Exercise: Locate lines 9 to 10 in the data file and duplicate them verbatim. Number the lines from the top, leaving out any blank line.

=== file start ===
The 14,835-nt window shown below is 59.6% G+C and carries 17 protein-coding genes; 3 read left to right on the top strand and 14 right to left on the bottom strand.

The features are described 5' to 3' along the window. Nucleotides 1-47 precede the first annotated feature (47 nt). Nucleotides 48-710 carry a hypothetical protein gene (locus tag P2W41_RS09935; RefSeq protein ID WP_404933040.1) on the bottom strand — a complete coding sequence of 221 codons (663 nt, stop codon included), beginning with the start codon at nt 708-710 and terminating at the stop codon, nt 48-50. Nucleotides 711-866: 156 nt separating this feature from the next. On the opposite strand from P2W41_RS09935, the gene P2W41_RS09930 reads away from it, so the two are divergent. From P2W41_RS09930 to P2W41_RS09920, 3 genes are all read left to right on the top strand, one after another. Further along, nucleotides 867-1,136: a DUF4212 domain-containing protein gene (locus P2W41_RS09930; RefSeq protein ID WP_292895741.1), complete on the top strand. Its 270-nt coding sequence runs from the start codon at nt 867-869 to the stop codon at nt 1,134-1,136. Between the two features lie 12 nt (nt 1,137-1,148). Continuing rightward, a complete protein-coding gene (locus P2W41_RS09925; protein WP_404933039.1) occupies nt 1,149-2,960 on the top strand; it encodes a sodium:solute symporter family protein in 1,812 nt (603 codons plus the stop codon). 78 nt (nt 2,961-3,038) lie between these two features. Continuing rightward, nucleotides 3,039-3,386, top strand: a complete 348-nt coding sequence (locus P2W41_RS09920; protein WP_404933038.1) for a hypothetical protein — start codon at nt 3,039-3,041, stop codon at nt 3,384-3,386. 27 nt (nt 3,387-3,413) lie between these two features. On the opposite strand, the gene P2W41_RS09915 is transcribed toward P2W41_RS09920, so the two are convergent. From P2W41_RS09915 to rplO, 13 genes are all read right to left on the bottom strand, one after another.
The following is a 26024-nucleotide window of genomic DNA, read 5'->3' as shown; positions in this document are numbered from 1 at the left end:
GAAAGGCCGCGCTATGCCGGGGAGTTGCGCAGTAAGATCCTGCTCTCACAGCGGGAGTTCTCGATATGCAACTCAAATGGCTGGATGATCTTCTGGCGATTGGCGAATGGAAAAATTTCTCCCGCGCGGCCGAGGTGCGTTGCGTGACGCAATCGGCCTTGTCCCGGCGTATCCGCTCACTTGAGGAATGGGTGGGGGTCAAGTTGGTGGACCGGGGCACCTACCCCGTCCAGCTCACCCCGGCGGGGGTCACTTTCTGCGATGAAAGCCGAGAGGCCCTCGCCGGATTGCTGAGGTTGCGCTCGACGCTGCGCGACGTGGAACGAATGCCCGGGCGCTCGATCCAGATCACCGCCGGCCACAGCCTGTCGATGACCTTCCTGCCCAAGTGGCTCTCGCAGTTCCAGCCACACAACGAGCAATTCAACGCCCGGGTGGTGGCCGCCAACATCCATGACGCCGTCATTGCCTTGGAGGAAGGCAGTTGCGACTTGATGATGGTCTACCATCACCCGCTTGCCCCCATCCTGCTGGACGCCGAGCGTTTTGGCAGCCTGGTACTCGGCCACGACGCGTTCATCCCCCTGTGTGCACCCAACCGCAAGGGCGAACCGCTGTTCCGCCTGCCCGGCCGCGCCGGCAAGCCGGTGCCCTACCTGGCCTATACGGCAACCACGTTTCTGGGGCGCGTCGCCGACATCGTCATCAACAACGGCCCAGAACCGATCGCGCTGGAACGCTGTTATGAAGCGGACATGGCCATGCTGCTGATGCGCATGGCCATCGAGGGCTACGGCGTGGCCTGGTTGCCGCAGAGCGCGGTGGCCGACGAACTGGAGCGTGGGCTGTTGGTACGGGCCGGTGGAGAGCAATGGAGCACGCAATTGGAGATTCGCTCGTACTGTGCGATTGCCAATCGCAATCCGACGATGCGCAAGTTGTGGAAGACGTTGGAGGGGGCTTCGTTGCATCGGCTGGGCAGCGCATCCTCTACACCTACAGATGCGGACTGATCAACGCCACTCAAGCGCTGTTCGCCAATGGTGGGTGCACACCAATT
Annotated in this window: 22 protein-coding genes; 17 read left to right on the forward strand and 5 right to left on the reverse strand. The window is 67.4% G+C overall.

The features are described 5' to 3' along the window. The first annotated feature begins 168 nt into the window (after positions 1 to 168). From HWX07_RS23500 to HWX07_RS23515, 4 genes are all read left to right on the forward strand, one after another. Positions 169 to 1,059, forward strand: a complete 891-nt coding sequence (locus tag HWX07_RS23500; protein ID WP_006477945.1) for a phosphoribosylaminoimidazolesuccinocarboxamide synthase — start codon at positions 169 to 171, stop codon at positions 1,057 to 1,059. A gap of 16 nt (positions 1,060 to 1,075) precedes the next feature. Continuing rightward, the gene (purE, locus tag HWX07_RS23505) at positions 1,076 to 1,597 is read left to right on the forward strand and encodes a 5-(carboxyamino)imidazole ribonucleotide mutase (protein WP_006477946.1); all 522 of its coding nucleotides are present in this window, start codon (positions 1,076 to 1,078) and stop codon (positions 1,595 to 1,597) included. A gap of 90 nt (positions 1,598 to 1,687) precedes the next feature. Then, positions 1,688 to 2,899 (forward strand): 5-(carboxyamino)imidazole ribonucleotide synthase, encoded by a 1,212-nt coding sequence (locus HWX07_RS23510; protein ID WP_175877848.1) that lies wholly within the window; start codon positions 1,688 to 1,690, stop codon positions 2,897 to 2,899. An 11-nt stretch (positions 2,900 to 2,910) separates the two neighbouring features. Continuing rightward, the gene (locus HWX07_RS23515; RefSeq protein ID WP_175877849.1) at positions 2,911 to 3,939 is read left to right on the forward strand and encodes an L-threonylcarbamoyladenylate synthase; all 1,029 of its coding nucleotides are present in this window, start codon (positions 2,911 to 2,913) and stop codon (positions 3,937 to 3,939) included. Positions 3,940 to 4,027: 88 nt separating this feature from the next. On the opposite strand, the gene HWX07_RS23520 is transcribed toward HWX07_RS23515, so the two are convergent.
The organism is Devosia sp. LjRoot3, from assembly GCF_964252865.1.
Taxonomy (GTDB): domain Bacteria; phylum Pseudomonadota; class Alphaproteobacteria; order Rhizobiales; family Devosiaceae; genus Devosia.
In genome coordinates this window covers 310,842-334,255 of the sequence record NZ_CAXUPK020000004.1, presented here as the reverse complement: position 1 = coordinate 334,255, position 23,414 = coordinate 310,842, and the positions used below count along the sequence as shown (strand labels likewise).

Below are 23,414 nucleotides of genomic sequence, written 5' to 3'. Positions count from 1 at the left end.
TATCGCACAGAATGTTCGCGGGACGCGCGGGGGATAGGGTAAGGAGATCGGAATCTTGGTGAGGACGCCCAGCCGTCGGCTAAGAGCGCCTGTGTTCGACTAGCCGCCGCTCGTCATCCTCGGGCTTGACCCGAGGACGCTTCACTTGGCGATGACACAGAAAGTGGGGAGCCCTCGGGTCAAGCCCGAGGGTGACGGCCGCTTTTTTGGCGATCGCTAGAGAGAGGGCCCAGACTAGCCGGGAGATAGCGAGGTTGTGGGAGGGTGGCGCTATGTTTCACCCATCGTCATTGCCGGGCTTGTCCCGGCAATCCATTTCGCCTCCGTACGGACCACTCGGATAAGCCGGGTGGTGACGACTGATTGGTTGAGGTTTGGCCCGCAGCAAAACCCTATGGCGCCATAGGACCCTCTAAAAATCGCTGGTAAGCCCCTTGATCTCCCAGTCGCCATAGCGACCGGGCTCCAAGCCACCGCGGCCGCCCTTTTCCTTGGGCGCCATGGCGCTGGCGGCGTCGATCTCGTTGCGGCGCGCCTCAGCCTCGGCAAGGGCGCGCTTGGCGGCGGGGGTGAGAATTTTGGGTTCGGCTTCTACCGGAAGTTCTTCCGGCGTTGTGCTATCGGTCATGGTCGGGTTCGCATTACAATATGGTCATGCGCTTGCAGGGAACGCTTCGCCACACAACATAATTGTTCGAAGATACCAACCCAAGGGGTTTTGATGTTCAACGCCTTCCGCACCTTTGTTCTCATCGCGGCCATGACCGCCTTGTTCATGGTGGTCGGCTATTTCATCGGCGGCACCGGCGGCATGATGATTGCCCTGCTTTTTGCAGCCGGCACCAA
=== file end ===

In genome coordinates this window covers 310,842-334,255 of the sequence record NZ_CAXUPK020000004.1, presented here as the reverse complement: position 1 = coordinate 334,255, position 23,414 = coordinate 310,842, and the positions used below count along the sequence as shown (strand labels likewise).

Below are 23,414 nucleotides of genomic sequence, written 5' to 3'. Positions count from 1 at the left end.